Defunct airline from the United States.

Braniff as a company was formed in 1930 by financier Thomas E. Braniff, in conjunction with the Universal Aviation Corporation. However since 1928 Thomas Braniff had been running a regular route between Oklaholma City and Tulsa in a 5-seater Stimpson Detroiter airplane, using the Braniff Airlines name. The company at the time also did flying training and dealt in aircraft parts.

In the 1930s Braniff expanded its services to Wichita Falls, Kansas City, Saint Louis and Chicago, financed through a lucrative deal with the US Postal Service. Its mail runs extended down to Mexico. In 1937 the airline started to acquire more decent aircraft for passenger services - DC-2's and DC-3's - along with air hostesses. In World War Two its growth was curtailed as it provided half of its fleet to the US military, centralising its operations in Dallas instead of Oklaholma City.

In the 1950s it went through another round of expansion, partially by acquiring other airlines like Mid-Continent Airlines, while investing in and running smaller airlines in Latin America. In 1959 it started operating jet aircraft, including Boeing 707's and BAC-111's, and started looking seriously at concentrating on long-haul domestic routes (including a non-stop service from Honolulu to Dallas. Aside from domestic aviation, Braniff got heavily involved in providing executive and charter services, particularly for the US military flying troops to Vietnam and other points in Asia.

Braniff had a somewhat discordant image make-over in 1965, thanks to designers Alexander Girard and the Florentine couturier and nobleman Emilio Pucci attempting to refine Braniff as an international airline, while the management culture of the airline was stuck between headquarters in parochial Dallas and the mishmash of other smaller airlines it had acquired throughout the US and the Americas.

Braniff was a latecomer to international aviation, although in the 1940s it was flying to Cuba (since discontinued) and the Panama canal zone. In 1967 it acquired Pan American Grace Airways (PANAGRA) and its fleet of DC-8's that served South America. In 1978, after the deregulation of the aviation industry, Braniff was able to expand overseas in its own right. On December 15, 1978, Braniff introduced thirty-two new routes to sixteen cities, and ordered $925 million worth of new aircraft, including Boeing 727's, 747's and 747SP's. In a frenzy of unparalled expansion at home and abroad, in 1978-79 Braniff Airlines started services to Hong Kong, Guam, Singapore, Brussels, London, Amsterdam and Frankfurt, and also participated in code share services with British Airways and Air France on their trans-Atlantic Concorde flights.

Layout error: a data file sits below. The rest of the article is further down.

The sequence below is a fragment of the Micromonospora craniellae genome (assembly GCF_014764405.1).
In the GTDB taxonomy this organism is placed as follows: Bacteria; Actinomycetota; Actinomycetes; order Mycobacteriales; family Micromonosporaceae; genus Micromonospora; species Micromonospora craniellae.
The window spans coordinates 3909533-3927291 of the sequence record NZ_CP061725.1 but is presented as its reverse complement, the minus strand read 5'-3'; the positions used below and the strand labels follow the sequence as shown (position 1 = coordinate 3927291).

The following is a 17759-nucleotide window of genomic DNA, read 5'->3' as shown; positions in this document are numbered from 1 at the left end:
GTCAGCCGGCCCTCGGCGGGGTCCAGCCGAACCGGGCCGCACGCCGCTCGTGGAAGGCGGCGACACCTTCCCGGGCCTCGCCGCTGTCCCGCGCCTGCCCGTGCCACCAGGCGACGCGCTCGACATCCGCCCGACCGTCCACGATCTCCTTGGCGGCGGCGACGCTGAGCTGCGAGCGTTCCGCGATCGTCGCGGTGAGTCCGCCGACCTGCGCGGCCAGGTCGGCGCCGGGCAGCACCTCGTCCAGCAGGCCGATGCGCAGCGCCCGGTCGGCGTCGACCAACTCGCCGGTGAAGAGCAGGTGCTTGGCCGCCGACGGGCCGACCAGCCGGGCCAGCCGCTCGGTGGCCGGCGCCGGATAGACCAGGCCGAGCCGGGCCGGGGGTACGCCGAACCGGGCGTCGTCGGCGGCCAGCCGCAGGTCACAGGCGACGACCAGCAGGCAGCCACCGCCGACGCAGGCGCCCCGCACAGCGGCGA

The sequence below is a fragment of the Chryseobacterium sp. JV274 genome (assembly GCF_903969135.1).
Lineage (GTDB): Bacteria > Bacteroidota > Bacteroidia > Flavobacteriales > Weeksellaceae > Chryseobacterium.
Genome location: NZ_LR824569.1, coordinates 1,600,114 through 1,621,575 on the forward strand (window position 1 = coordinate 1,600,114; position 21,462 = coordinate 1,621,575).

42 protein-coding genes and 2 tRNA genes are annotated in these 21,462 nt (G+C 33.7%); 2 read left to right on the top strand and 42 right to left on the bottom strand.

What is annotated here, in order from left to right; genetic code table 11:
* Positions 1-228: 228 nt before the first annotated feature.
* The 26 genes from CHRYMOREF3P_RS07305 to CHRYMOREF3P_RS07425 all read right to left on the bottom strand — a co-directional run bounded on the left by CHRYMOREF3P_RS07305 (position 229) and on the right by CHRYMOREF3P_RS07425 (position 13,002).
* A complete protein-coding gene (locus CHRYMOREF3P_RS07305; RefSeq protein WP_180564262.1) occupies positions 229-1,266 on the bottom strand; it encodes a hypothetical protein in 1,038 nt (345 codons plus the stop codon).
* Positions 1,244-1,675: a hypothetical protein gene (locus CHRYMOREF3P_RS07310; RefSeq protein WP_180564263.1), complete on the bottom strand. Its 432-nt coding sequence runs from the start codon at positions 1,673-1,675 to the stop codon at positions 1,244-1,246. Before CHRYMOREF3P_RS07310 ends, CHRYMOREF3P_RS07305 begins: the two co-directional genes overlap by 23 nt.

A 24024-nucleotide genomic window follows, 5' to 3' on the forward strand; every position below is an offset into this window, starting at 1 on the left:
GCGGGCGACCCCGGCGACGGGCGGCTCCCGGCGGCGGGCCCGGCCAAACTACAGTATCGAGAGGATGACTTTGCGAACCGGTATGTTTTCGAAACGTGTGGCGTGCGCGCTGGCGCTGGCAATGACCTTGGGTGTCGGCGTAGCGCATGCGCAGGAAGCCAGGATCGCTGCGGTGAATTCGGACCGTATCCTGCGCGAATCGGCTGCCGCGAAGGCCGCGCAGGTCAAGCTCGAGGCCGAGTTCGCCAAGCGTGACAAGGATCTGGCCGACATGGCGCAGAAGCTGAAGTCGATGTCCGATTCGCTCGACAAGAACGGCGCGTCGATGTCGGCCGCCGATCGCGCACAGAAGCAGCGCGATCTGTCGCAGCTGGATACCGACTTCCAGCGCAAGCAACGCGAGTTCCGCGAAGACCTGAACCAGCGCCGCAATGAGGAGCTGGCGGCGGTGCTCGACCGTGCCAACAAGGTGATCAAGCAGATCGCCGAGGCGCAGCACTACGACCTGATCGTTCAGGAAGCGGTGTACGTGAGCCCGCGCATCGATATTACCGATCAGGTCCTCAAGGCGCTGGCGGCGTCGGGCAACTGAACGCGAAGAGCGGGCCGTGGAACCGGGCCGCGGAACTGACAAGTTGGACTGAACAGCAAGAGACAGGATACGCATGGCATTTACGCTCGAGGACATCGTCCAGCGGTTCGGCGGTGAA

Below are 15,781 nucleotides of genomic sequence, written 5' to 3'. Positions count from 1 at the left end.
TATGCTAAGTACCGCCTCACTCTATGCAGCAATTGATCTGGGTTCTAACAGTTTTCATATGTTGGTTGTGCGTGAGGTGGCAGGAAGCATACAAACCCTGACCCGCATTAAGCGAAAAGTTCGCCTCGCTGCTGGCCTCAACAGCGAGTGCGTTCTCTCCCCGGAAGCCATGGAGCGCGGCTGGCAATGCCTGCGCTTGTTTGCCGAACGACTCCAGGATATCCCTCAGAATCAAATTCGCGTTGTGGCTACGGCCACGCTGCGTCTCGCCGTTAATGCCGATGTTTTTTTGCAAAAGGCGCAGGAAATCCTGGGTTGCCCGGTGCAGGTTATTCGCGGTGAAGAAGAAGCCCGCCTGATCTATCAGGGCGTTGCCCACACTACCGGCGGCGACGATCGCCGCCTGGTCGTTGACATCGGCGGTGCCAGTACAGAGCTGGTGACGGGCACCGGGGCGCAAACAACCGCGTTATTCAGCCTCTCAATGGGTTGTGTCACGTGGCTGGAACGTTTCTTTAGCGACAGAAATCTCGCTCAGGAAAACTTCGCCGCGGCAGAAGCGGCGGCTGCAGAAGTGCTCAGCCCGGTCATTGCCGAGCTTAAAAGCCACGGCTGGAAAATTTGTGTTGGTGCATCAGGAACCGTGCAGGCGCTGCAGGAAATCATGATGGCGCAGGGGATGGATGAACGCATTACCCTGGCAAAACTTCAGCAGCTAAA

And Braniff collapsed just as quickly. Rising fuel prices and a global recession caused passenger numbers to dwindle at a highly vulnerable time. Losses rose from $44 million at the end of 1979 to $128.5 million in 1981. In 1980 Braniff scaled back most of its international flights. Despite mortgaging its fleet, leasing its Latin American routes to Eastern Airlines and replacing its first class service to something called Texas class, Braniff was unable to service its debts, and on May 12 1982 the airline applied for Chapter 11 bankruptcy protection.

Nowadays, younger people may recall Braniff in the final credits of each South Park episode, and perhaps think Braniff is a film production or distribution company of some variety. In fact when the producers of South Park were developing a pilot episode, they felt it needed some kind of corporate logo in the bumper. Without a corporate entity for themselves, Matt and Trey added barely a second of an old Braniff Airlines commercial with the rifty soundtrack to Cannibal mixed in, assuming that a bankrupt airline cannot sue. In fact another organisation owned the rights to Braniff Airlines corporate identity, but they actually ended up giving authority to the boys to use the logo.

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